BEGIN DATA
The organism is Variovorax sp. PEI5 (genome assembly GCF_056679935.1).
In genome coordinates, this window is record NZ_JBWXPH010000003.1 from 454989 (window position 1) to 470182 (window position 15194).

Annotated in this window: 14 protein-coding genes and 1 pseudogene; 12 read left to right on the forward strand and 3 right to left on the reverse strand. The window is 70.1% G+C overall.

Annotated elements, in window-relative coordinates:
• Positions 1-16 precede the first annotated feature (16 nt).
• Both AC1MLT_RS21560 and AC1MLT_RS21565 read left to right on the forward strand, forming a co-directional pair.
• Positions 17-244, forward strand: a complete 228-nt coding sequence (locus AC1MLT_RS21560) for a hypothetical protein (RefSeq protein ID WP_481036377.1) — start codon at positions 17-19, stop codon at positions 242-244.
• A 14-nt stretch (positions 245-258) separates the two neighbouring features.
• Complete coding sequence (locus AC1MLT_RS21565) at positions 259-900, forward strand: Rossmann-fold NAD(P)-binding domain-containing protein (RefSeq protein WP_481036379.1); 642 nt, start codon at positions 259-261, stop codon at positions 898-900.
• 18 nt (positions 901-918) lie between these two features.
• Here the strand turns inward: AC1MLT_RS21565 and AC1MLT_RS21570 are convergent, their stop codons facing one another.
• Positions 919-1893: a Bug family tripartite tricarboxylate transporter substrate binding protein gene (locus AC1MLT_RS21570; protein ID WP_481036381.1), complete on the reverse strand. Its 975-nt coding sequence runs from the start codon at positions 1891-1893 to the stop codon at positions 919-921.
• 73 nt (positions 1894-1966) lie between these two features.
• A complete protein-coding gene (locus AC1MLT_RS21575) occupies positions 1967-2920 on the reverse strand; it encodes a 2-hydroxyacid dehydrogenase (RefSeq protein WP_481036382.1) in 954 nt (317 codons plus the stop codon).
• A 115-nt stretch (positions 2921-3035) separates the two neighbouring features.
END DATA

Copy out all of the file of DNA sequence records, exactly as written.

The organism is Variovorax sp. PEI5 (genome assembly GCF_056679935.1).
In genome coordinates, this window is record NZ_JBWXPH010000003.1 from 454989 (window position 1) to 470182 (window position 15194).

Annotated in this window: 14 protein-coding genes and 1 pseudogene; 12 read left to right on the forward strand and 3 right to left on the reverse strand. The window is 70.1% G+C overall.

Annotated elements, in window-relative coordinates:
• Positions 1-16 precede the first annotated feature (16 nt).
• Both AC1MLT_RS21560 and AC1MLT_RS21565 read left to right on the forward strand, forming a co-directional pair.
• Positions 17-244, forward strand: a complete 228-nt coding sequence (locus AC1MLT_RS21560) for a hypothetical protein (RefSeq protein ID WP_481036377.1) — start codon at positions 17-19, stop codon at positions 242-244.
• A 14-nt stretch (positions 245-258) separates the two neighbouring features.
• Complete coding sequence (locus AC1MLT_RS21565) at positions 259-900, forward strand: Rossmann-fold NAD(P)-binding domain-containing protein (RefSeq protein WP_481036379.1); 642 nt, start codon at positions 259-261, stop codon at positions 898-900.
• 18 nt (positions 901-918) lie between these two features.
• Here the strand turns inward: AC1MLT_RS21565 and AC1MLT_RS21570 are convergent, their stop codons facing one another.
• Positions 919-1893: a Bug family tripartite tricarboxylate transporter substrate binding protein gene (locus AC1MLT_RS21570; protein ID WP_481036381.1), complete on the reverse strand. Its 975-nt coding sequence runs from the start codon at positions 1891-1893 to the stop codon at positions 919-921.
• 73 nt (positions 1894-1966) lie between these two features.
• A complete protein-coding gene (locus AC1MLT_RS21575) occupies positions 1967-2920 on the reverse strand; it encodes a 2-hydroxyacid dehydrogenase (RefSeq protein WP_481036382.1) in 954 nt (317 codons plus the stop codon).
• A 115-nt stretch (positions 2921-3035) separates the two neighbouring features.